Protesters outside a Howard County government building in Ellicott City, Maryland, on September 26, 2019. The group opposed a school redistricting plan that would force some lower-income students to be relocated to more affluent schools.

How 'good White people' derail racial progress

Updated 5:03 PM ET, Sun August 2, 2020

(CNN)It was a scene that seemed like it came from another era.

Angry White parents gripping picket signs. People making death threats and a piece of hate mail reading "Blacks destroy school systems." Community panic about school desegregation orders.
But this wasn't archival footage of White Southerners from the 1960s. This took place last year in Howard County, Maryland, a suburban community that prides itself on racial integration. It was there that progressive White parents mobilized with other groups to try to stop a school integration plan that would bus poor students, who were mostly Black and brown, to more affluent, whiter schools.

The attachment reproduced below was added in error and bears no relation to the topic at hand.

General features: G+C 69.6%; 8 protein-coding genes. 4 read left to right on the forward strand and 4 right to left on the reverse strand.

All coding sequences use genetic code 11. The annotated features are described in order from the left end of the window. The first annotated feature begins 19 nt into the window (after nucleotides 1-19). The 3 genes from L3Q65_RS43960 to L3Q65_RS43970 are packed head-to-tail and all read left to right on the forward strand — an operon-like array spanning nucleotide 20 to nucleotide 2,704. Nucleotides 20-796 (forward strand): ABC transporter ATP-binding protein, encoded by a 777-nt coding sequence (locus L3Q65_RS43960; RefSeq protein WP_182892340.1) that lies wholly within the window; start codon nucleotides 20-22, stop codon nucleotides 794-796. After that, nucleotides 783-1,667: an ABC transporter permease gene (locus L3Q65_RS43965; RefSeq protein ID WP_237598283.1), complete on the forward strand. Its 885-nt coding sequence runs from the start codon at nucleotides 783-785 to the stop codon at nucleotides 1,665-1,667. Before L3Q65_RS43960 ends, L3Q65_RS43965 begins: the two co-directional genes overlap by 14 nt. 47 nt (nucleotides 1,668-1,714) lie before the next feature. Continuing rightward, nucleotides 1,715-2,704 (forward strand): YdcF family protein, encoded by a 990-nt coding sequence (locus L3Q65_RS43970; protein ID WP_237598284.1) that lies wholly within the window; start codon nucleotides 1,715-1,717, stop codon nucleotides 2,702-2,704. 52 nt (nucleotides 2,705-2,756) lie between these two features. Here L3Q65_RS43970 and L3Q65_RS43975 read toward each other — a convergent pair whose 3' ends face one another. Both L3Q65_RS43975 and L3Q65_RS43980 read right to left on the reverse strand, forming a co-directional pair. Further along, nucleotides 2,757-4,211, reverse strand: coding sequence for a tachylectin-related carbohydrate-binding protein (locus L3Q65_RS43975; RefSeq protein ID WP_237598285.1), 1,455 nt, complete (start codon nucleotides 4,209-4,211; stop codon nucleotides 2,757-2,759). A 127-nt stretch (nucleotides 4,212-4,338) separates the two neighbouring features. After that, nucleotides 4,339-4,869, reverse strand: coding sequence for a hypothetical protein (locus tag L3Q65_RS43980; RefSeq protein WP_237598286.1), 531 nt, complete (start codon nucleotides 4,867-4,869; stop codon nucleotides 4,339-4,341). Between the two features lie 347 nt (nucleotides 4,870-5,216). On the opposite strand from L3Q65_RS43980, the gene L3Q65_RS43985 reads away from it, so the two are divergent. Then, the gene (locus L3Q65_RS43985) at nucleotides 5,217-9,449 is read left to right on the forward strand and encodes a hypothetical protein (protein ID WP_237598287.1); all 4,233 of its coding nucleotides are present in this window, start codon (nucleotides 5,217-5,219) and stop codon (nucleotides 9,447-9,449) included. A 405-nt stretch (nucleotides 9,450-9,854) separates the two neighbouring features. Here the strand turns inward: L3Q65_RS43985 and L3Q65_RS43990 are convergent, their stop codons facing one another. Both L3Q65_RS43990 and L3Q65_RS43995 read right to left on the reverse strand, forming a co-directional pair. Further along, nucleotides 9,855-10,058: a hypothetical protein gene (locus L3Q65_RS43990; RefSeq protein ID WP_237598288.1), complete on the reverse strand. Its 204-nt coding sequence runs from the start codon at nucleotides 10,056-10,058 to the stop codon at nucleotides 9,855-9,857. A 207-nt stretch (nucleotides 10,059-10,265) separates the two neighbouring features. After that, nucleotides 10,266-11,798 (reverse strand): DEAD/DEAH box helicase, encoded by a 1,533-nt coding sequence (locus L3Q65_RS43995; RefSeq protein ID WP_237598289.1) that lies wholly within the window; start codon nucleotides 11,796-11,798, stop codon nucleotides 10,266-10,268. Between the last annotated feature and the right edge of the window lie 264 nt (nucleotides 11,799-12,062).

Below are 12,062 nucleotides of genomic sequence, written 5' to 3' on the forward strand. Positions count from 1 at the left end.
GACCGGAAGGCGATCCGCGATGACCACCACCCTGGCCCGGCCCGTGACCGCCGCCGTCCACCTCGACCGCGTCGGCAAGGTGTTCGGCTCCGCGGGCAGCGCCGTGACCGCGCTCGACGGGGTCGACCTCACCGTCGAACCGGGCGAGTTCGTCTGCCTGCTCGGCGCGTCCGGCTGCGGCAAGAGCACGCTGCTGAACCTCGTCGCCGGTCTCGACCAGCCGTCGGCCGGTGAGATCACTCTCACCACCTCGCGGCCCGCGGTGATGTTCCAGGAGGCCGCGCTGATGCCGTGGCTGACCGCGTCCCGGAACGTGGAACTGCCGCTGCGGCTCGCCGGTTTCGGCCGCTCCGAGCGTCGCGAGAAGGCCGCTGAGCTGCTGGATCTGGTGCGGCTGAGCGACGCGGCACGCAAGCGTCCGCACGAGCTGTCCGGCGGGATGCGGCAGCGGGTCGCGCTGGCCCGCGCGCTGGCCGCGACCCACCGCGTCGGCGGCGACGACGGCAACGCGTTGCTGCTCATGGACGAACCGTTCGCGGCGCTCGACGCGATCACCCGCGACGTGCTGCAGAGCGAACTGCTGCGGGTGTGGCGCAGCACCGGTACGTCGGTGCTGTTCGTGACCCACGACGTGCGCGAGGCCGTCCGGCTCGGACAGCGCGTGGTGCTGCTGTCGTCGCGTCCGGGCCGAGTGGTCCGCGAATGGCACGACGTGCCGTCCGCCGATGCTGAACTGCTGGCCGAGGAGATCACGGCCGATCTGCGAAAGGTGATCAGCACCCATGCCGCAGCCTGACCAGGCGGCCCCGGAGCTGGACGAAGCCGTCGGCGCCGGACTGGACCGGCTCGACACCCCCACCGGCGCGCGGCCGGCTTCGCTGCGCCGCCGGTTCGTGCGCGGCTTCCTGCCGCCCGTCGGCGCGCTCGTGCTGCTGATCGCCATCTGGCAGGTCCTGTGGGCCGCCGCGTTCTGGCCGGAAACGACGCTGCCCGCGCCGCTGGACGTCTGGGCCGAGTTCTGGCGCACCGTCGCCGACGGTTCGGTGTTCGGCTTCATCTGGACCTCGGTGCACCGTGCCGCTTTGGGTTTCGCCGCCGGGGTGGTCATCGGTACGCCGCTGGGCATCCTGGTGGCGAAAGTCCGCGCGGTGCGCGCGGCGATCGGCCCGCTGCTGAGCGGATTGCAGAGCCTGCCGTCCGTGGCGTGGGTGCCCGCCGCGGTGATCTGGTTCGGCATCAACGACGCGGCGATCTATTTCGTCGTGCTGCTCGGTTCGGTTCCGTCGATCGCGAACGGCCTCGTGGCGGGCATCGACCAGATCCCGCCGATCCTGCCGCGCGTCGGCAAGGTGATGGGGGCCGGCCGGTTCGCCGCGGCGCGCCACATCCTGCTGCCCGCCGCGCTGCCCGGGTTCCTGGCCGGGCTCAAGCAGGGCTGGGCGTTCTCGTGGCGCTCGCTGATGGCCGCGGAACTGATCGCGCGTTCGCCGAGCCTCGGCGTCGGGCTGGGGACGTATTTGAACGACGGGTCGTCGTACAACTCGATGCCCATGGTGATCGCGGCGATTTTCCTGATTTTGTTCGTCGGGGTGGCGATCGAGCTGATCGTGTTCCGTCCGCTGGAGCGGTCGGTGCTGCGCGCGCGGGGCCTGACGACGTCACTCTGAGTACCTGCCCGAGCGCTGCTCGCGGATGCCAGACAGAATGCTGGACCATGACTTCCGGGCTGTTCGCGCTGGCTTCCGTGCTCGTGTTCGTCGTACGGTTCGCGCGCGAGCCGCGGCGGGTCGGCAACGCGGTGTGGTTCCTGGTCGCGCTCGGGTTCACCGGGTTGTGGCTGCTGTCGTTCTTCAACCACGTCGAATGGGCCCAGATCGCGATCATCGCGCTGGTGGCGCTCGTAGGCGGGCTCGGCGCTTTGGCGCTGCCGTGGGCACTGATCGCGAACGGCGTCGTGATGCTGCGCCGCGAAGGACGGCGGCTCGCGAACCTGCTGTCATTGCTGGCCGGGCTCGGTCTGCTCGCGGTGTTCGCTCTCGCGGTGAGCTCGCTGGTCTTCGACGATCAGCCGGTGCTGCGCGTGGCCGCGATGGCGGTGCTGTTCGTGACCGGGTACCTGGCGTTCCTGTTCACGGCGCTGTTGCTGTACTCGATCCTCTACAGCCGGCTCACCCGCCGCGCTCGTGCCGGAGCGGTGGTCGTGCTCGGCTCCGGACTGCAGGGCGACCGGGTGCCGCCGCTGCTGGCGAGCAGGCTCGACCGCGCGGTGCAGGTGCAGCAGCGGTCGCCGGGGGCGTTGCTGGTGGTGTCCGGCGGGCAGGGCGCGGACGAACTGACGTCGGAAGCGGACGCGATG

Willie Flowers, the father of two eighth-grade boys in Howard County schools, was stunned by the ferocity of the resistance. He says it was a flashback to the type of racism he encountered attending schools with Whites in the South.
"I'm from Alabama and I thought I was escaping that type of nonsense," says Flowers, who is president of the NAACP Maryland State Conference. "There have been cases of Confederate flags at high school football games, racial epitaphs."
In 2020, White support for the Black Lives Matter movement is at an all-time high. People are buying so many books on antiracism that booksellers are having trouble keeping them in stock. A commentator said the George Floyd protests that erupted this spring may lead to "audacious steps to address systemic racial inequality — bold, sweeping reparative action."